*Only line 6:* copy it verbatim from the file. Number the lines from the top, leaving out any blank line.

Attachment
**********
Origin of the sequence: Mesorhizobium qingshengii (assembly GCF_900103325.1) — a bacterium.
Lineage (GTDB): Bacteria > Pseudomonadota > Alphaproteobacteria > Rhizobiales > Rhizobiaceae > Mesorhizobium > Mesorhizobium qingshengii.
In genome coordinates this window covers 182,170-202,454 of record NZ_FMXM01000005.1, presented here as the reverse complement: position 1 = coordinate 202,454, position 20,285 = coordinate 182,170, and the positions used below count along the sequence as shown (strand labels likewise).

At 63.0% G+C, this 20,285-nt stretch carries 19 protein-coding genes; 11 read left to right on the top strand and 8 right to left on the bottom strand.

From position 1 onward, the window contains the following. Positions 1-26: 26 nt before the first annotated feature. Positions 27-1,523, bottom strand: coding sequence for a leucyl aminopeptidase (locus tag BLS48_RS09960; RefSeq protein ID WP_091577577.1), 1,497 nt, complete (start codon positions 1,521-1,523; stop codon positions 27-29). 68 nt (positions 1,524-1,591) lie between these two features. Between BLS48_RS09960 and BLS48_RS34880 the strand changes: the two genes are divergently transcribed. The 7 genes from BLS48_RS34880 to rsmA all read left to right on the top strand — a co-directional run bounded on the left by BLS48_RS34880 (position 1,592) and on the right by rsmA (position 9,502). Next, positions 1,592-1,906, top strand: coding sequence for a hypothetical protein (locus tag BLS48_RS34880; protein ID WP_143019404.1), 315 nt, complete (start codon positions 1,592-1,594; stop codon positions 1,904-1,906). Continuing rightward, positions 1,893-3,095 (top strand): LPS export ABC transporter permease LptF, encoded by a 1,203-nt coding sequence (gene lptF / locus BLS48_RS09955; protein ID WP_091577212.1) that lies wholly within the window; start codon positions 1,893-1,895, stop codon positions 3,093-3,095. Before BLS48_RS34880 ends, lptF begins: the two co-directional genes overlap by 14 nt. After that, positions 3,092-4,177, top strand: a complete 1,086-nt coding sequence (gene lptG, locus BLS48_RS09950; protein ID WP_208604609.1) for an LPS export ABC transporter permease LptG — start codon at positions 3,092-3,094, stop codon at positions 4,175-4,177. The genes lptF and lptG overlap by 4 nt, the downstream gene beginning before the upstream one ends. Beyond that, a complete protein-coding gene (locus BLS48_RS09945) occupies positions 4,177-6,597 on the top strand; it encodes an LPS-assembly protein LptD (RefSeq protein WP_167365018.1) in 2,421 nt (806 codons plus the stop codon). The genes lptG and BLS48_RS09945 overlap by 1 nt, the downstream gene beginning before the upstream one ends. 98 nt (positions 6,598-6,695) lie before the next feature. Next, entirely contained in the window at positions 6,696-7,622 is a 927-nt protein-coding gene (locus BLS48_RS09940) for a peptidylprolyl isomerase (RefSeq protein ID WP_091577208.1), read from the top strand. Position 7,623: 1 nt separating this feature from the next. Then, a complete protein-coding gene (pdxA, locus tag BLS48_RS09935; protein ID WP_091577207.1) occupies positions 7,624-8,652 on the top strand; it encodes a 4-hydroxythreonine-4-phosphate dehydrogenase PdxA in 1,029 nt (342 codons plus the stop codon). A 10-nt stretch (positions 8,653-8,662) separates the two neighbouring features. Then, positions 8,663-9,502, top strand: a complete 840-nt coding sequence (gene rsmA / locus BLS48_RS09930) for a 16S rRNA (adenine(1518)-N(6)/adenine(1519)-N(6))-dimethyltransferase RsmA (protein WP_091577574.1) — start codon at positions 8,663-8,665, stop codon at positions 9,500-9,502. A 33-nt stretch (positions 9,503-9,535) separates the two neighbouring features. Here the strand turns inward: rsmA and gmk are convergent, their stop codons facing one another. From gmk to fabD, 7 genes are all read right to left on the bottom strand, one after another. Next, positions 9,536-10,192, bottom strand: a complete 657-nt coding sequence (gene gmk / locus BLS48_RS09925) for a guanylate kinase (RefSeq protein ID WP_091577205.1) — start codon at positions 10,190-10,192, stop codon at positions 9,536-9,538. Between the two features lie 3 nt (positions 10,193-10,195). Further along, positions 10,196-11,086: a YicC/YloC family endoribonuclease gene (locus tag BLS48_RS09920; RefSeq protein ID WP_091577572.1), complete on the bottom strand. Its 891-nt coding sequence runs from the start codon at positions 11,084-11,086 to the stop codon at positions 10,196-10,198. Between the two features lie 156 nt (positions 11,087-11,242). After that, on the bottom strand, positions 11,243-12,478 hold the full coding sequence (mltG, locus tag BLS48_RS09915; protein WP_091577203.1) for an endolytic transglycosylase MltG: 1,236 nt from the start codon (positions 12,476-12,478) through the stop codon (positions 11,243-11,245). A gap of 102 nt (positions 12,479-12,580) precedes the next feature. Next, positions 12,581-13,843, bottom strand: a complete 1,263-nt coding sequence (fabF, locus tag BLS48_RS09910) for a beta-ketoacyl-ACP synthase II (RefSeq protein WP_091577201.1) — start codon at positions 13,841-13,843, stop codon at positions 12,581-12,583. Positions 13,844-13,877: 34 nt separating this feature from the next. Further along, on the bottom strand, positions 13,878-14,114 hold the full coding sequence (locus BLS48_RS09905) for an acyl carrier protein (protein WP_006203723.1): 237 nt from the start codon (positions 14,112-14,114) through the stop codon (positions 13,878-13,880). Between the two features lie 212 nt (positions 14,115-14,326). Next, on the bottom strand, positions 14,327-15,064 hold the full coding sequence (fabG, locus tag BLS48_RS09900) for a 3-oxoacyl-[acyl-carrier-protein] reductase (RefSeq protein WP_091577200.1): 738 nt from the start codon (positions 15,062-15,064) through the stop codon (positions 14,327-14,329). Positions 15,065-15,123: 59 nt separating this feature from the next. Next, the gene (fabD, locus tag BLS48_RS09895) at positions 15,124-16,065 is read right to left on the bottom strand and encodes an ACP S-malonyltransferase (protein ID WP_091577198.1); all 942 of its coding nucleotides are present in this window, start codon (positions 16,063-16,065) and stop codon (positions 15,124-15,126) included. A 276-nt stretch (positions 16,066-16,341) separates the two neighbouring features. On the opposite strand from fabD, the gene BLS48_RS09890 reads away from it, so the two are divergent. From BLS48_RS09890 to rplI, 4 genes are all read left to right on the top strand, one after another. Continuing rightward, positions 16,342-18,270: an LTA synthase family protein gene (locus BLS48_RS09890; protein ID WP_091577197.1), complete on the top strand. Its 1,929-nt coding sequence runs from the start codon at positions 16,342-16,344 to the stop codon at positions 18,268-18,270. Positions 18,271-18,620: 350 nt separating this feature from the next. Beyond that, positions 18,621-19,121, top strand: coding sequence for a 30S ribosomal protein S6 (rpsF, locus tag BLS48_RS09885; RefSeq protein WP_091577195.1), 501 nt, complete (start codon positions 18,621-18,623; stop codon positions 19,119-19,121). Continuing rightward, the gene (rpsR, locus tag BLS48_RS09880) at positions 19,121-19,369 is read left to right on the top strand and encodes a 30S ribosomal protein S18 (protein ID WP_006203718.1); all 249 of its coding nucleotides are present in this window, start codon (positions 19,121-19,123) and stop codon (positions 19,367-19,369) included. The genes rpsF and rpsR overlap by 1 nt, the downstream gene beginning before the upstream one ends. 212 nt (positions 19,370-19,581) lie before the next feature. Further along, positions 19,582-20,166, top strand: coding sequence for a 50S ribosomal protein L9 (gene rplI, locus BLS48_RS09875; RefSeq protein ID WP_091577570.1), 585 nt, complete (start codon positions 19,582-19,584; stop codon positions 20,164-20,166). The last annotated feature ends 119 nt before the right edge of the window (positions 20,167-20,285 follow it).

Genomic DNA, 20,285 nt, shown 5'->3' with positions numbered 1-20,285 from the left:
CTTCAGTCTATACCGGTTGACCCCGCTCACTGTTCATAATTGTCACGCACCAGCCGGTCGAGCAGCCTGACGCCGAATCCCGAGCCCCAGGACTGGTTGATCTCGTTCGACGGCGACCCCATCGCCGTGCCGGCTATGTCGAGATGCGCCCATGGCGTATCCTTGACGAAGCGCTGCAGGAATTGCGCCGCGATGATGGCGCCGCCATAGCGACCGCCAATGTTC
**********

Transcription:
Genomic DNA, 20,285 nt, shown 5'->3' with positions numbered 1-20,285 from the left: